Marquez’s return also beat out the Mexico ratings number generated by Floyd Mayweather Jr. in his battle against Marcos Maidana. However, the Marquez/Alvarado numbers did fall short of another telecast. The April 12th rematch between Manny Pacquiao and Timothy Bradley scored even higher. But wait a minute, that was also a boxing event.

Without breaking a sweat, this sports advocate can name 40 gyms dedicated to boxing within San Diego County. Thirty years ago, that number would have been six. With the continual news of hard times everywhere, it’s certainly gratifying to learn of each new boxing facility opening which gives even further credence to the irrefutable fact boxing is doing just fine.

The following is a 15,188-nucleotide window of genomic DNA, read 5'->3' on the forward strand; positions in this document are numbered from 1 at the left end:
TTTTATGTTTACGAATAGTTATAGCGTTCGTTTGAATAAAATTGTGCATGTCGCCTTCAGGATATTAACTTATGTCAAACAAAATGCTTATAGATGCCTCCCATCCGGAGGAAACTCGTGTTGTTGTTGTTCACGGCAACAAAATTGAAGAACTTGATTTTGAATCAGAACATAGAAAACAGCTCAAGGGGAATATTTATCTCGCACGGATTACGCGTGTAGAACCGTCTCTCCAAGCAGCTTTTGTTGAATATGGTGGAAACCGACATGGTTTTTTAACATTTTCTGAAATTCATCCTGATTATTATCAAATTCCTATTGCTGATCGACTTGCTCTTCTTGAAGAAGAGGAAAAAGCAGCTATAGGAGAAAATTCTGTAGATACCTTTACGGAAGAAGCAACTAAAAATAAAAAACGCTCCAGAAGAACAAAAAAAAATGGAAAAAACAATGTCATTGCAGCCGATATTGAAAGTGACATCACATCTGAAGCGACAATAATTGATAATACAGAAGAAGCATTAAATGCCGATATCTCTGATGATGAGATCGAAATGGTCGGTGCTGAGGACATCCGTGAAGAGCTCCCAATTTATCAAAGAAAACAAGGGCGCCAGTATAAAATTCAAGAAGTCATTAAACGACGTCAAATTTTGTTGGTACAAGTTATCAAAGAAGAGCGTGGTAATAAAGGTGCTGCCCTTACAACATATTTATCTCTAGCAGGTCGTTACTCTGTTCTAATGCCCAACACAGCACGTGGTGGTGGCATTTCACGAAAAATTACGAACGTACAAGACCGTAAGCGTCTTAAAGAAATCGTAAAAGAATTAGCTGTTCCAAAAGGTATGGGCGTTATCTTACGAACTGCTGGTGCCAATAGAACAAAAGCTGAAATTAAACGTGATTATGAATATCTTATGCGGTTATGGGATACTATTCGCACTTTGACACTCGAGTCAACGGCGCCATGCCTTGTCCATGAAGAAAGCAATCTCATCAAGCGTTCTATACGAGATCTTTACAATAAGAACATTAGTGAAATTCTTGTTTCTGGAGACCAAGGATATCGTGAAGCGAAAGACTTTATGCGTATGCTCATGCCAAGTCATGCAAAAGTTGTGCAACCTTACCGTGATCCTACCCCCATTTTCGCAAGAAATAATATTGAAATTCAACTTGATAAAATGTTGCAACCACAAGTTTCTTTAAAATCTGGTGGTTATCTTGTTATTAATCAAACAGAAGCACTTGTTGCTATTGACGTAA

Without further ado, we introduce you to the two newest locations where you can now go and learn how to box. 

If you’ve ever traveled through the community of Bonita, it’s for sure you’ve seen the blue and yellow Dinosaurs out front of the quaint shopping center in the 4100 block of Bonita Road. Directly behind those Dinosaurs at 4130 Bonita Road there’s the new F.L.Y. Fitness & Wellness Center which houses the new Pride of San Diego Boxing Club, a large dance area for the Zumba and other dance workout classes plus a fully stocked supplements store for weight loss, muscle building, and general health.